July 1, 2005

New Da Vinci Drawing Uncovered

LONDON -- Art curators have uncovered a new Leonardo Da Vinci drawing hidden beneath the surface of one of the Renaissance artist's most celebrated works, Britain's National Gallery said on Friday.

Da Vinci painted two versions of The Virgin of the Rocks between 1483 and 1508. London's picture has long been regarded as an inferior copy of the original now in the Louvre in Paris.

National Gallery curators found the uncompleted drawing while researching how Da Vinci copied his original, using infrared scanning to see through layers of paint on the London picture.

They discovered two levels of underdrawing: one for The Virgin of the Rocks, and another beneath for a different picture, showing the Virgin with outstretched arms.

"You can never call this a straightforward copy again because Leonardo clearly wanted to start something new," National Gallery curator Luke Syson told BBC radio.

Da Vinci was commissioned in 1483 to paint The Virgin of the Rocks by a religious order, the Milanese Confraternity of the Immaculate Conception, for a chapel altarpiece.

The 1.9 meter-tall (6 ft 2 in) painting shows the Virgin Mary kneeling in a cave with the infant Christ and Saint John.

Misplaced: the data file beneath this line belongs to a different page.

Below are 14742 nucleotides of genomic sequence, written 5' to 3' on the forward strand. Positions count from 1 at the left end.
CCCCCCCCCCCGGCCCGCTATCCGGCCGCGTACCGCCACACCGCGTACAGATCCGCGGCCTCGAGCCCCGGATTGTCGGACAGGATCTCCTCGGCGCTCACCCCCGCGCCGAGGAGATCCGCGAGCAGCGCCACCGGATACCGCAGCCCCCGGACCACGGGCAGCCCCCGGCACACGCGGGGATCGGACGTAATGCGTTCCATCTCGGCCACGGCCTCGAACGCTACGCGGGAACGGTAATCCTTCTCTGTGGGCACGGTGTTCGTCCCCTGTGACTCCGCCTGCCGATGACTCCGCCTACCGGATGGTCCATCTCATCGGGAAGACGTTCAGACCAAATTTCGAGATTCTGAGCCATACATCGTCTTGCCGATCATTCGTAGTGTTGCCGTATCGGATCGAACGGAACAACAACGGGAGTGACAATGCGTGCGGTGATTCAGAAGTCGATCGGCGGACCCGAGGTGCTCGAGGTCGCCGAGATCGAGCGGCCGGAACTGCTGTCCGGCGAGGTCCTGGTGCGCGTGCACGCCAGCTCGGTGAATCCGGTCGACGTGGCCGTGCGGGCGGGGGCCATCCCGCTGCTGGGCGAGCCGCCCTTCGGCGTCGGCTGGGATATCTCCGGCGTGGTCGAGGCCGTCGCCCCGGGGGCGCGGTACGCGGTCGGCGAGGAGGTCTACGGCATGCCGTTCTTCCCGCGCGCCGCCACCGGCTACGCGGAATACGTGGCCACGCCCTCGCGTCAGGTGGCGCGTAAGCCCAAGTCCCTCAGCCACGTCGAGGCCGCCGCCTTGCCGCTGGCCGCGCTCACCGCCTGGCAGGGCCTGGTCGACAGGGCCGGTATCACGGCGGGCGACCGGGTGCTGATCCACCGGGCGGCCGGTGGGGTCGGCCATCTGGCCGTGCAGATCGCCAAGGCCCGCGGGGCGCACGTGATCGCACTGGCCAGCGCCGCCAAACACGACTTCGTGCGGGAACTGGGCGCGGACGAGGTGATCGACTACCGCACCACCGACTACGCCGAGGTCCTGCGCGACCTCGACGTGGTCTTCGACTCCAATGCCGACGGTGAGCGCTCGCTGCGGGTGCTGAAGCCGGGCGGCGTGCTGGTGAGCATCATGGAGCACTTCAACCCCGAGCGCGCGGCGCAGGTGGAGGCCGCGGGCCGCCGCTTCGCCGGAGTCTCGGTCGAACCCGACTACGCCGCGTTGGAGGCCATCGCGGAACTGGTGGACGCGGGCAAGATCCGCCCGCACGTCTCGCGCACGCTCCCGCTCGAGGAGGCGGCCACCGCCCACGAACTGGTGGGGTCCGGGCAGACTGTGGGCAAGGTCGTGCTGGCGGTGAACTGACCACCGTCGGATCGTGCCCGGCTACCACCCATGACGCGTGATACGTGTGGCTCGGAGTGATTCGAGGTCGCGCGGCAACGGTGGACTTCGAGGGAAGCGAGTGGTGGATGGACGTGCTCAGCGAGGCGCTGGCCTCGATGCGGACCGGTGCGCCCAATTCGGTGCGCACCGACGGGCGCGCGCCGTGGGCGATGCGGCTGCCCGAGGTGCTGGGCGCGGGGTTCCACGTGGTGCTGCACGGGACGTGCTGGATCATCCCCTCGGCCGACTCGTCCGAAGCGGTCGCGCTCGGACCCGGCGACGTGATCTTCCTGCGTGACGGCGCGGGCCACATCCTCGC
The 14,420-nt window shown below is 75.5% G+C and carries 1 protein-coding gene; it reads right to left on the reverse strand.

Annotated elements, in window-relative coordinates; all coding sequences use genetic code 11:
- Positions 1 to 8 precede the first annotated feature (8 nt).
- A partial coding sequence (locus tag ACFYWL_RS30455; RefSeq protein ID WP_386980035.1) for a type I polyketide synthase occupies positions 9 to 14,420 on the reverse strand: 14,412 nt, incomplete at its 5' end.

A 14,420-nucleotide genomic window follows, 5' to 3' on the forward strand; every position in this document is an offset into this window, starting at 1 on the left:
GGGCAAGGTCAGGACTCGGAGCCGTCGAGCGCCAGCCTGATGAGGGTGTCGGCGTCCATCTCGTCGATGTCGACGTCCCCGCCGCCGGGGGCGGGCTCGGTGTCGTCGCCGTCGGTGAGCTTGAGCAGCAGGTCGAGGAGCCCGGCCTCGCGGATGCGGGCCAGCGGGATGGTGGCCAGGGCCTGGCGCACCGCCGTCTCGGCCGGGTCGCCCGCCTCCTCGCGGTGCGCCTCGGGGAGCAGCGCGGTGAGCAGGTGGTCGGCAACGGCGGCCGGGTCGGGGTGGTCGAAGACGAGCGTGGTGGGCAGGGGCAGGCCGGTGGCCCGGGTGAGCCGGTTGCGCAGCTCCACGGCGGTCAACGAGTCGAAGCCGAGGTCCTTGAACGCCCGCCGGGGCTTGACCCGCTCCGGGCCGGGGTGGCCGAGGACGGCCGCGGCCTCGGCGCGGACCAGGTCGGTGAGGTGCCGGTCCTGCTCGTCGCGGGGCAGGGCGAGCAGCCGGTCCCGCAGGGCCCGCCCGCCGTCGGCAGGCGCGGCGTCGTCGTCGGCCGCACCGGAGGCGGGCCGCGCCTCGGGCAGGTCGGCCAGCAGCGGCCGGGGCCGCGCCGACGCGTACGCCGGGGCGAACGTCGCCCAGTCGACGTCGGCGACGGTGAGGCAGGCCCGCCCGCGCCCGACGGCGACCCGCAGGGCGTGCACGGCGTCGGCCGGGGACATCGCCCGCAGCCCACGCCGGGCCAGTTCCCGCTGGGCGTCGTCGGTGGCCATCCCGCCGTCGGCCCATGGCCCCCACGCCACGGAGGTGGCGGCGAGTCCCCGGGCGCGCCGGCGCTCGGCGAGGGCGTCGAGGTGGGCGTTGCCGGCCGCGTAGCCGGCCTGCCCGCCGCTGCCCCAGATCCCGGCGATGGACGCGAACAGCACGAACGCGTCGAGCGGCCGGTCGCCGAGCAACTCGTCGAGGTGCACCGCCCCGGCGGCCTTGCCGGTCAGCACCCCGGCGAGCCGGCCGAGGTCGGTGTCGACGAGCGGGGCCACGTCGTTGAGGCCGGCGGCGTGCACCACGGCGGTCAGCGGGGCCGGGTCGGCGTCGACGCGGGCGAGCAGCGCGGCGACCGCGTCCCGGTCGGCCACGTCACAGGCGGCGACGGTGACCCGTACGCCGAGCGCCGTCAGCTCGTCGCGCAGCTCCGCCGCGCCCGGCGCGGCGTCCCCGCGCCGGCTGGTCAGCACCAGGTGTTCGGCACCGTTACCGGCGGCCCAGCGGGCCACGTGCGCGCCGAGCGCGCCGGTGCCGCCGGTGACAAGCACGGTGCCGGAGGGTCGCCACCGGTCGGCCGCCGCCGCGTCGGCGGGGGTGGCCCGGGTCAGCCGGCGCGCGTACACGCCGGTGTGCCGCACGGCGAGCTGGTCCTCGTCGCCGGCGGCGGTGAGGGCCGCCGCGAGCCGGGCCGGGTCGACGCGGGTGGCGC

Da Vinci demanded a huge bonus after finishing the painting, but this was refused and so he sold it elsewhere, with the work eventually reaching the Louvre.

Some years later, the Confraternity asked Da Vinci for a replacement -- the version now in London -- which was installed in their chapel in 1508.

The curators' detective work revealed that after receiving the second commission, Da Vinci began a new work for the Milan order, depicting the Virgin Mary adoring the infant Christ.

The hidden drawing shows the Virgin kneeling with a downcast gaze, one hand held to her breast, the other dramatically outstretched with the fingers meeting the picture edges.

Syson believes the Confraternity rejected Da Vinci's proposed composition and demanded a copy of their original commission.

"I suspect he was forced to abandon this new very beautiful idea," Syson said. "In a way it's a terrible pity."